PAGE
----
Unusual test policies

  1. Seems to me that my school has some unusual test policies - or at least unusual in comparison to any other courses I've ever taken. What do you think?

    Students take individual tests. Following the individual tests, the students are assigned random groups of five members and take a quiz as a team. If the team score is an A, 2 points are added to the student's individual test score (1 point for B).

    Faculty analysis of tests: On an exam if 90% or higher of the students answer correctly (or 70% or higher answer incorrectly), a question is reviewed, may be found "inadequate" by the faculty and thrown out.
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  2. 13 Comments

  3. by   lisamc1RN
    I have been out of school for a long time, but I have never heard of that. It would make me very uneasy, I think, to count on a "group" score to raise my grade. Does a student get docked for group work? As for the reviewing of questions, I'm assuming that they do this to make sure they are asking questions in a fair and understandable way?
  4. by   Cherish
    Is your program new? If so your class could be the guinea pigs, I would hate that honestly. My grade should be mine no one elses.
  5. by   manna
    Nope, it's been around for years. Even got sued back in the early 80's for gender discrimination (it's a public university founded for women, and didn't admit men at the time. A man was denied admission into the nursing program and sued. If you do a google search you can read about it).

    It's not really a problem. If the group doesn't do well on the test, then you don't actually lose any points, just gain points if the group does well. And I think that the majority of our class will be pretty studious - it's an intense program and I don't think anyone would last otherwise.
  6. by   jemommyRN
    I like the sound of it. It's a "free" chance to raise the score on my test. Also, I like the fact that the questions are debatable because in nursing school I heard that there is alot of "WTF" questions on the test.
  7. by   icesk8ie
    In my program, for the first year, we had the opportunity to retake the final with a partner. If you raised your grade by one grade level, you got a point. If you raised it two grade levels, you got two points. It helped several people be able to stay in the class. Also, if quite a few people missed a question (the teachers ran stats for every question), the question was reviewed and was either thrown out or a couple answers were deemed "right". It was good because a few instructors were good with the "WTF" questions.

    --icesk8ie
  8. by   klone
    Quote from jemommy
    I like the sound of it. It's a "free" chance to raise the score on my test. Also, I like the fact that the questions are debatable because in nursing school I heard that there is alot of "WTF" questions on the test.
    I agree! Your grade isn't determined by the group thing, it's determined by your individual test. Think of the group thing as extra credit. It could be their way of seeing how well you work as a group.
  9. by   summ68
    We also did that for nursing 2. You could get up to two extra points above your grade. I liked it for two reasons one you had an idea on how you did on the test and second you could get 4 wrong out of 40 and two extra points and you got an A.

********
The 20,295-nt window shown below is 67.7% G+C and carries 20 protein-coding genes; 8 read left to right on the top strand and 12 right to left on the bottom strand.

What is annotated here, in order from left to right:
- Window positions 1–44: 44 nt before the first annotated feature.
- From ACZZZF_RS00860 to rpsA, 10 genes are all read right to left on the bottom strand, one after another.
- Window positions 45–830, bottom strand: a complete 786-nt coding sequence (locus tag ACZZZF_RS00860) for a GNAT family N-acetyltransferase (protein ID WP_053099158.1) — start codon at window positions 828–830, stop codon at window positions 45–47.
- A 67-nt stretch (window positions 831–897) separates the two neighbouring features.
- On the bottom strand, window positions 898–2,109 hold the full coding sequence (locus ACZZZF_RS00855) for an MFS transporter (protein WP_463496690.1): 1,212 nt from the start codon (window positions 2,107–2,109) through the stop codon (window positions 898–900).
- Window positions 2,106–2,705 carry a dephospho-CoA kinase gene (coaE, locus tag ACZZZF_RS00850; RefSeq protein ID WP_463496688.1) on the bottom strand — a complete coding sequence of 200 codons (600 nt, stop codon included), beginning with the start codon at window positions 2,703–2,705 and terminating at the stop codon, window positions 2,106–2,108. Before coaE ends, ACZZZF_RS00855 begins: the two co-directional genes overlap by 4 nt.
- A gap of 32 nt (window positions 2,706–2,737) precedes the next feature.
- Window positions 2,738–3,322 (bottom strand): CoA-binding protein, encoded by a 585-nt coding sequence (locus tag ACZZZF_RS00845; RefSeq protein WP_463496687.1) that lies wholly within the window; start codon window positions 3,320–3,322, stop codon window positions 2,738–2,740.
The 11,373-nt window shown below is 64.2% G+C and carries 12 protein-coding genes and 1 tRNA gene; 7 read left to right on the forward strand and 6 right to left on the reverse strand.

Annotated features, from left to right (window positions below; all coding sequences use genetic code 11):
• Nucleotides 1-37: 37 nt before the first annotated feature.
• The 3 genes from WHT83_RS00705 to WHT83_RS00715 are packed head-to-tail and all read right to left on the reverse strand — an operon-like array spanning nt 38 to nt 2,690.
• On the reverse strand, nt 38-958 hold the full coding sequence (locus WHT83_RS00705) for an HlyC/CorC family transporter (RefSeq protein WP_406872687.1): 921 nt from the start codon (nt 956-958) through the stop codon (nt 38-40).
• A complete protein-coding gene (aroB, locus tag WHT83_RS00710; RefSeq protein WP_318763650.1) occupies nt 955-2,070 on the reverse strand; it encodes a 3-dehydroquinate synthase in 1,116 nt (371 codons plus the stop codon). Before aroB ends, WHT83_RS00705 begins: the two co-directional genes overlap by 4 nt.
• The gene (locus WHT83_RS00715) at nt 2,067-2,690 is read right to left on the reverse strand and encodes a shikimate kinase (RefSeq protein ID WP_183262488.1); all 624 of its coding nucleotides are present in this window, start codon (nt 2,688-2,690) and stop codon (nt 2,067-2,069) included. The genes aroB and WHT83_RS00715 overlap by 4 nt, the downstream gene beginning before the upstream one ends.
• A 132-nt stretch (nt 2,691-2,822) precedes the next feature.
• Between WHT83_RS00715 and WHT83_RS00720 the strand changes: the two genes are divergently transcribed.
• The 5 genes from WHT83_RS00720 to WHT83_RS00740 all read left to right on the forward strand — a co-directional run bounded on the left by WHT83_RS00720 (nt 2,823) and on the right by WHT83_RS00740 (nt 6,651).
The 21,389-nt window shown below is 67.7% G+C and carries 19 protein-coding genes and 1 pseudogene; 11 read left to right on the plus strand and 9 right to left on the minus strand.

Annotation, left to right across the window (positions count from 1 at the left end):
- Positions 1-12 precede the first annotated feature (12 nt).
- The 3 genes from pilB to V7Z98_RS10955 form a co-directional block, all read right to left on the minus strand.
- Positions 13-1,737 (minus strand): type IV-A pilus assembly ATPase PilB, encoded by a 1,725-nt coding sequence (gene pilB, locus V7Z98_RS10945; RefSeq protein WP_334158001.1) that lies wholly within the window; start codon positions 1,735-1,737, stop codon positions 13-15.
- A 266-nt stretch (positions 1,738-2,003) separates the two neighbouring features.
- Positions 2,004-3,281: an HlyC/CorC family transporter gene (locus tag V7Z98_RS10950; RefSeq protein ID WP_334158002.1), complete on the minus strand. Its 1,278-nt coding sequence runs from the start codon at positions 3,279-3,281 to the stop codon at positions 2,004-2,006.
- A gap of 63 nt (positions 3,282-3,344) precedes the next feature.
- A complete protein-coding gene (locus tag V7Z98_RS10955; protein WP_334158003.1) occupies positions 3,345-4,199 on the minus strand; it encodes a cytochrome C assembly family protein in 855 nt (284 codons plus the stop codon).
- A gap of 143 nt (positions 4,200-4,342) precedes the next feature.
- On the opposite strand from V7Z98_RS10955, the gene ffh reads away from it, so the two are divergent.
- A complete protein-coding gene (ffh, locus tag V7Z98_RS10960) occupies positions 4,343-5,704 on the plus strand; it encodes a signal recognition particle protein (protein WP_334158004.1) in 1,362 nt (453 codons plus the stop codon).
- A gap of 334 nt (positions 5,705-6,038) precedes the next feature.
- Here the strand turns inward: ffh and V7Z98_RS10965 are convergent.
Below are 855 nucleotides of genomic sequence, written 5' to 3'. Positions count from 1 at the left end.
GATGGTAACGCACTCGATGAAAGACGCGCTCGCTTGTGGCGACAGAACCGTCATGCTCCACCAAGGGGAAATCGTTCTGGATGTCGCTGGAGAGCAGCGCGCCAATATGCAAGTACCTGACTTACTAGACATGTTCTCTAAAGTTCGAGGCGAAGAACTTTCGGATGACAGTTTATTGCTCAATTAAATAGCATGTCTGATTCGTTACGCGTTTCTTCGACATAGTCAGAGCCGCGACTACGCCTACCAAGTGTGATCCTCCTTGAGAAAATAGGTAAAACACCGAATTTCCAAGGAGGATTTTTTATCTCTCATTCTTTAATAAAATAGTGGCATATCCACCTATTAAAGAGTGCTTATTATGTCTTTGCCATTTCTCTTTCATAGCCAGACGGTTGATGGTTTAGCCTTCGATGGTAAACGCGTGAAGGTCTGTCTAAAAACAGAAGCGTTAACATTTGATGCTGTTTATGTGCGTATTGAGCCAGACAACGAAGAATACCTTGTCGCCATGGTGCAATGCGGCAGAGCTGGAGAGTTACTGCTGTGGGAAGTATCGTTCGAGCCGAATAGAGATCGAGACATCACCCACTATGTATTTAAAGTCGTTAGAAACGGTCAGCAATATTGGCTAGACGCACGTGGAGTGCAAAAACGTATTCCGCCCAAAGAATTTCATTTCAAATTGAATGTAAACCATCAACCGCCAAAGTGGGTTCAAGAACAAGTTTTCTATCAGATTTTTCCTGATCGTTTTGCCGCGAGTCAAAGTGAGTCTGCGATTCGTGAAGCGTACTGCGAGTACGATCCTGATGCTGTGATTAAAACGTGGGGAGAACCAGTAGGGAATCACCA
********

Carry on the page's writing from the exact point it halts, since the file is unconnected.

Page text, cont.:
10. by   Carolanne
    We did the exact same thing in med surg 2. We all got tired of taking the test twice, but the extra couple of points made a difference in a lot of our averages!
  11. by   southernchickrn
    Kind of sounds similar to my psych class. We all took the same tests and then when we handed in our test we picked a number. That number was the group that we were in for out case study. Each group got a separate case study. We couldn't use books or notes, just each other to answer the questions, and no conversing with the other groups! We got a grade for our case study and a grade for our test. Each person in the group got the same grade for the case study. So in essence it was a chance to catch up if you did rotten on the test. Also a lot of teachers would throw out questions if the material was not lectured on and they would give credit for a question if it had two right answers. Sometimes they would have to repost test grades after analyzing test questions, especially if three different teachers wrote test questions (we have a lot of team teaching where I go to school. Teachers would teach on certain topics that a test covered. For example, one would teach diabetes, another on respiratory, etc.

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  12. by   RNNoMore
    That doesn't sound too bad, as you can't lose - but I just found out that in some of my courses, some tests are assigned to small groups of students,and the GROUP score counts as everyone's personal score and so goes toward both your final grade & GPA. I am NOT happy about that to say the least :angryfire

    My husband has found similar policies with his Master's degree in Computer Science that he is going to start in July.

    Paint.
  13. by   Marie_LPN, RN
    Group testing? We had that a few times, but we were given the option to bow out of it, thank goodness. I always noticed at least one group of five that had two people that didn't study, but always said "ah well, group testing guarentees me a good grade because the others study".

    I never have taken a group test. I studied for me.
  14. by   purplemania
    they are using a statistical formula called multiple regression to find out which are the bad questions and which students are likely to pass. Ideally, this method is more objective than handling verbal complaints of "I did not understand the question". I don't think I would like it either. Seems a waste of time to test multiple times.

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